1. You can conclude that the radiation readings are being faked by a giant conspiracy consisting of not only the GOJ and  TEPCO, but every college, news agency, independant scientist, foreign governments, and even the United Nations.  I've even heard it suggested that when foreigners came to Japan to measure the radiation, the Japanese government modified their equipments to give the "proper" readings during customs.  You can also conclude that all of the studies on the effects of radiation on humans over the years have all been faked in order to downplay the effects of Fukushima, which they somehow knew what would happen (through the use of a time machine?)  You can decide that it's dangerous to step foot in Japan, or at least Fukushima, or that you should only drink bottled water even if you live in Kansas.  (And could someone please tell me why bottled water would be safe?!  Doesn't it have to come from somewhere before it goes in the bottle?)

2. You can check the current and hostorical levels of radiation at various places in Japan, and compare them against typical exposure benchmarks to give yourself some context, and get an idea of the risk.  Words like "Sky High" or "50 times the natural level" are somewhat meaningless.  50 times Fukushima's natural level, but less than natual levels in Iran (where cancer is uncommon)? what does that mean?  

Ramsar has more than 10 times the recommended safe level, yet people are perfectly healthy.  What does that tell us?  Mainly that our estimates of safety limits are conservative. (as they should be!)

What people really want to know is "Is the amount of radiation at location X dangerous.  If so, how dangerous?"  We all get X-rays taken and fly in planes, and this exposes us to radiation.  Burning coal also actually puts out more radiation on average than operating a nuclear power plant.  On the other hand, we don't get X-Rays every day either, so we can tolerate more radiation there than in the place where we live.  While both science and our knowledge are imperfect, we can actually calculate with reasonable accuracy the percent of increased cancer risk, etc.  (Which for most of Fukushima is very very low!)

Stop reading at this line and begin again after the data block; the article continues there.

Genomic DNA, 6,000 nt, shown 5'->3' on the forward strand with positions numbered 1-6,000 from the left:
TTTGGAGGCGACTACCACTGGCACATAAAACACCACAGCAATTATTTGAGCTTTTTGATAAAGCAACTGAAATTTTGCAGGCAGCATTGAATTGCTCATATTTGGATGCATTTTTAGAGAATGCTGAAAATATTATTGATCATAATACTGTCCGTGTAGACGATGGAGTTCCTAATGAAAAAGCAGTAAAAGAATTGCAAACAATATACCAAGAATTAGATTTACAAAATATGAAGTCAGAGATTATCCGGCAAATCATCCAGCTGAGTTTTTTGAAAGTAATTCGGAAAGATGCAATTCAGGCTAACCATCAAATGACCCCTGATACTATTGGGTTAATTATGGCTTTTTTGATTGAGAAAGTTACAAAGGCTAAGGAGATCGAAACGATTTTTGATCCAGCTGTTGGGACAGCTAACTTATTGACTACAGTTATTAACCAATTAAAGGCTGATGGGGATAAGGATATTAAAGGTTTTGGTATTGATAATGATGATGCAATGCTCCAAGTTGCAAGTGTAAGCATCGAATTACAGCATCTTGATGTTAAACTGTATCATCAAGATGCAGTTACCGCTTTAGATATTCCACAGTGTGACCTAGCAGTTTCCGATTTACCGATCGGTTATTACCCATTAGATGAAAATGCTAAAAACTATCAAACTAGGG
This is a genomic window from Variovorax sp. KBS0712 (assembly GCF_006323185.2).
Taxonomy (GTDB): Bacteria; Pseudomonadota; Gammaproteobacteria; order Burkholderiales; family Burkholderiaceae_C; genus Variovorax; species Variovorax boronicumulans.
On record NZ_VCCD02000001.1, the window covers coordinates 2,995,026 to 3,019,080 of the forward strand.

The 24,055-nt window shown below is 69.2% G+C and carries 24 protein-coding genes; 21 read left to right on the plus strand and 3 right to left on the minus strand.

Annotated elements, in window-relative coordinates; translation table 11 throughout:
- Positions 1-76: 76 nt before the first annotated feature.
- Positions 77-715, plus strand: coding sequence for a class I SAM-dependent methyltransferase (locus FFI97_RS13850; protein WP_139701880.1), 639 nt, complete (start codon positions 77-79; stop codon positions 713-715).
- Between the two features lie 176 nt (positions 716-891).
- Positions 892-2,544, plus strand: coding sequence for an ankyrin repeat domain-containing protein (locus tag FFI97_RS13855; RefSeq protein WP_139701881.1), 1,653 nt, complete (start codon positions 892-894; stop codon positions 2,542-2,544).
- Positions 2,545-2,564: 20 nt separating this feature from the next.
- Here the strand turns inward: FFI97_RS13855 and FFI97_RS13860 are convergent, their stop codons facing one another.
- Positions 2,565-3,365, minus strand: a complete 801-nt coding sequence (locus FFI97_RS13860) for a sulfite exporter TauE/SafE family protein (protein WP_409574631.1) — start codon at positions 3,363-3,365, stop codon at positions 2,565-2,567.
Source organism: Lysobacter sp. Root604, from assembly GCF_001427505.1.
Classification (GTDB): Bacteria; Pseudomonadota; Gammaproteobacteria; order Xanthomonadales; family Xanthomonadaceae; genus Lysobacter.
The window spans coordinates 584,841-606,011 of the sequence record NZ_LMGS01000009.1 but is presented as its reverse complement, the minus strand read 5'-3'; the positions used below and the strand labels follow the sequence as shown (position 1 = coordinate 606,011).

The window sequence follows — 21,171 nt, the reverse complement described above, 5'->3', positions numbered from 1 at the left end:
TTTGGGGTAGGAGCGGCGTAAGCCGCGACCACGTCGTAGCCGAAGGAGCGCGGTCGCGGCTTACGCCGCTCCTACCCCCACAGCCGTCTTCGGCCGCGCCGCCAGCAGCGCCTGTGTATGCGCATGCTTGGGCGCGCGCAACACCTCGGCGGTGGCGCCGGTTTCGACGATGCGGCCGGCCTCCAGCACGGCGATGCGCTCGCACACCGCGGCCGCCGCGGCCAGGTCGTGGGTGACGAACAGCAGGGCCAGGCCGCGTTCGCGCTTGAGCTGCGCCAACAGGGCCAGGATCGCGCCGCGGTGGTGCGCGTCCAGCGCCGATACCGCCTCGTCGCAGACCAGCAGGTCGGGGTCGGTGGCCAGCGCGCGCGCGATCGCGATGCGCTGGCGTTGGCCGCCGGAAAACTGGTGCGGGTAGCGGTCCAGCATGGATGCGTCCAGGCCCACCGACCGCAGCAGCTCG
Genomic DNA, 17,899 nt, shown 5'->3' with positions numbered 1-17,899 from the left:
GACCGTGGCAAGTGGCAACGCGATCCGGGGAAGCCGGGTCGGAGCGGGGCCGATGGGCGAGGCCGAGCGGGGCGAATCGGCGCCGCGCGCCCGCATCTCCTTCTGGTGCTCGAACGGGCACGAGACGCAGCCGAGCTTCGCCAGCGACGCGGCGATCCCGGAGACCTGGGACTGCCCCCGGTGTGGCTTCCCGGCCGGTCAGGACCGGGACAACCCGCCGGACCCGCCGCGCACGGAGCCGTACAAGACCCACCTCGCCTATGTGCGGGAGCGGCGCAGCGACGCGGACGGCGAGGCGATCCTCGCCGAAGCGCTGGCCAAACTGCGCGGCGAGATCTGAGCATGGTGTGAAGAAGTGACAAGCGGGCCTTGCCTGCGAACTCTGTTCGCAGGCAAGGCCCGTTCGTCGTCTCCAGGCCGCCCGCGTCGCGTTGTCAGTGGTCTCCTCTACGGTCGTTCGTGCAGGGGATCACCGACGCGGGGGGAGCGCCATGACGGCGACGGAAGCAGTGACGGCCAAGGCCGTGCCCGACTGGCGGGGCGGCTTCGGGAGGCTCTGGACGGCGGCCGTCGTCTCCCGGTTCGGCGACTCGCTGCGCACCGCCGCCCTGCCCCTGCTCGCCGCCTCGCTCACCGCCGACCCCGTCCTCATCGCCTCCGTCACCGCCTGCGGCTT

What we don't understand makes us nervous.  While we can't expect everyone to be an expert, I think it is reasonable to say that we either trust the experts, or study the subject on our own.  Just don't believe what fearmongers say without understanding it.  

You don't trust GOJ and TEPCO? Fine.  You think the Japanese media is controlled somehow? Fine.  
There are plenty of reputible academic and NGO sources outside the country.  

How about MIT? Are you going to trust a tabloid writer more than one of the most respected academic resources in the world?
How about the International Atomic Energy Association?  Part of their agenda may be to promote atomic energy, but they also need to show that it is safe in order to do that.  If it was operated unsafely in Japan, then they need to point that out as well in order to show that the implementation, not the technology was at fault.

You can also check RSNA.org and many other places.

Even if you don't want to digest too much science and math, take a look at this chart:

This guy did take the time to put together lots of benchmarks and put them in an easy to understand context.
For example, "Extra dose to Tokyo in weeks following the Fukushima accident" is 40 mSv, which is much higher than a dental Xray or domestic airplane flight.  It's also *less* than the additional dose you will receive from living in a concrete or stone building for a year, far less than the normal yearly background radiation dose everyone gets, and less than a CT scan or mammogram.  Most importantly, it is far, far less than the US EPA radiation limit for the normal population.  (And using the US limit is a good guide if you are worried about the Japanese Government raising their own limit to make things seem safer).

You can also see from the chart that typical areas inside the exclusion zone received the US EPA yearly radiation exposure limit in just two weeks.  While that's not very high on the scale of short term danger, it means that it would be safer not to live in those areas, so the exclusion zone was warranted.